Cultural oasis

'The situation of culture in Israel gets worse year by year... works of art that show the slightest touch of elitism are mocked.'

By MAXIM REIDER
December 7, 2006 15:01
1 minute read.
Cultural oasis

desert sounds . (photo credit: Courtesy)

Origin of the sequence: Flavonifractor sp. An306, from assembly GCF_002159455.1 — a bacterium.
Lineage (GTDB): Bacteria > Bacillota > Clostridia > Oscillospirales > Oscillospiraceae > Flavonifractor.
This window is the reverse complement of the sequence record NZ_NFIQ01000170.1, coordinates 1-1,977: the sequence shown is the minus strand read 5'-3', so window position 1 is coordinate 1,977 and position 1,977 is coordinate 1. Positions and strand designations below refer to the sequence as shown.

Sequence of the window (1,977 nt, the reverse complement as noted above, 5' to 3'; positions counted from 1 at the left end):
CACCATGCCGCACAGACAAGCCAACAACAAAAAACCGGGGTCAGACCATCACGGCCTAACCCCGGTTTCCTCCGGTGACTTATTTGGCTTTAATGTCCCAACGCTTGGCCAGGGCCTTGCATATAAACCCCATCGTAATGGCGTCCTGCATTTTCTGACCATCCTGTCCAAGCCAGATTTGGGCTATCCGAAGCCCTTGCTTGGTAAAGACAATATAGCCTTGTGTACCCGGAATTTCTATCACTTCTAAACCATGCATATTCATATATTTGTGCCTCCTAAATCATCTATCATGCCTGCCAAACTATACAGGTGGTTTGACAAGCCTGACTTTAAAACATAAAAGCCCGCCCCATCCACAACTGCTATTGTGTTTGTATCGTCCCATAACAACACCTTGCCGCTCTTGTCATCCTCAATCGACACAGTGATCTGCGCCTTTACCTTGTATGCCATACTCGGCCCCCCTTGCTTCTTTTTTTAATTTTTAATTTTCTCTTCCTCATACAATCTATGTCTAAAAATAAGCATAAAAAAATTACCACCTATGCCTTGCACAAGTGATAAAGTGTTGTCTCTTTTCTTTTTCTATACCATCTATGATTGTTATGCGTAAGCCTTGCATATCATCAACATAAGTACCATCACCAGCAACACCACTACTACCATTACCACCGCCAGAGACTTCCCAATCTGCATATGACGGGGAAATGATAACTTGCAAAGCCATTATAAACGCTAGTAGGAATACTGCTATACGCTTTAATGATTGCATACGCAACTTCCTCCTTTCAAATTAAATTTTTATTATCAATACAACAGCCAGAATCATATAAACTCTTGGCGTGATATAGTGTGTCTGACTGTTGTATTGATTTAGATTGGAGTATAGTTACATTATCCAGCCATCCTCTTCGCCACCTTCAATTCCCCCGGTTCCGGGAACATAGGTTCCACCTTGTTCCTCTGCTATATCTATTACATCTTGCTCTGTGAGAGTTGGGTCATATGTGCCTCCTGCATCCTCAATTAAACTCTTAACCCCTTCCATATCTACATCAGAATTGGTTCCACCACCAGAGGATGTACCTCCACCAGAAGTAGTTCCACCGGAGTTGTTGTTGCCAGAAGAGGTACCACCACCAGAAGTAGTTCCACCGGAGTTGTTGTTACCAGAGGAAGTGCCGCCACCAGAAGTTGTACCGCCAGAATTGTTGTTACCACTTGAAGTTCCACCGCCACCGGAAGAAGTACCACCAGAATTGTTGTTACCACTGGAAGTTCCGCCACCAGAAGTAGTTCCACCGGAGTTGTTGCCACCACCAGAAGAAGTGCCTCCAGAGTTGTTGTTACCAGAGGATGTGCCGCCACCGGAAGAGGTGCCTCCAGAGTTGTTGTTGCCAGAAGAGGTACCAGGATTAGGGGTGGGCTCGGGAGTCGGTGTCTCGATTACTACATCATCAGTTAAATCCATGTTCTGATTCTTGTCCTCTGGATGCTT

'Anything that's Israeli, displays talent and is of a high standard is welcome to my festival," says composer Michael Wolpe, artistic director of the Music in the Desert festival. The ninth annual festival starts December 14 at Negev Kibbutz Sde Boker and will last for three days. Late at night, speaking by phone from his native kibbutz, Wolpe, a true champion and a real warrior for local art, sounds tired. "For me, the opening evening is the most important event of the festival. That's when we will present an homage to the composers who perished in the Terezin ghetto. Simfonietta (Beer Sheva) will world premiere the symphonic version of Victor Ullman's last work. Along with my students, I worked on the orchestration for an entire year." Click for upcoming events calendar! He adds bitterly: "You can write that I easily identify with the perished composers. Because they are seeking to destroy us. Not physically, of course, but spiritually. The situation of culture in Israel is getting worse year by year. Budgets are cut, everything that is not commercial is underestimated, and works of art with even a touch of elitism are mocked." That said, the festival is alive and kicking, with some events already sold out. This is not surprising, given the impressive roster of names on the three-day program. These include legendary clarinetist Giora Feidman, singer/songwriter/pianist Matti Kaspi, cellist Hillel Tzori, composers Menahem Wiesenberg, Tzippi Fleischer, Avia Koppelman and Oded Zehavi, and Gersh Geller's ensemble of saxophones. A brief glance at the festival program leads one to the conclusion that "Israeli" and "talented" are the key words that keep the events together. The music is classical, hassidic, klezmer, rock, avant-garde jazz, Israeli songs, 40 world premieres written by living composers from different generations, alongside homage concerts dedicated to Shoshana Damari or to the murdered musicians such as Ben-Zion Orgad. This approach has become the festival's trademark. The festival takes place at the Ben-Gurion Center at Kibbutz Sde Boker. Entrance fees are reasonable, with some performances free. Here's a great way to combine cultural programs with nature trips through the picturesque Negev Desert. For more information and reservations, call (08) 656-4143 or click on ww.rng.org.


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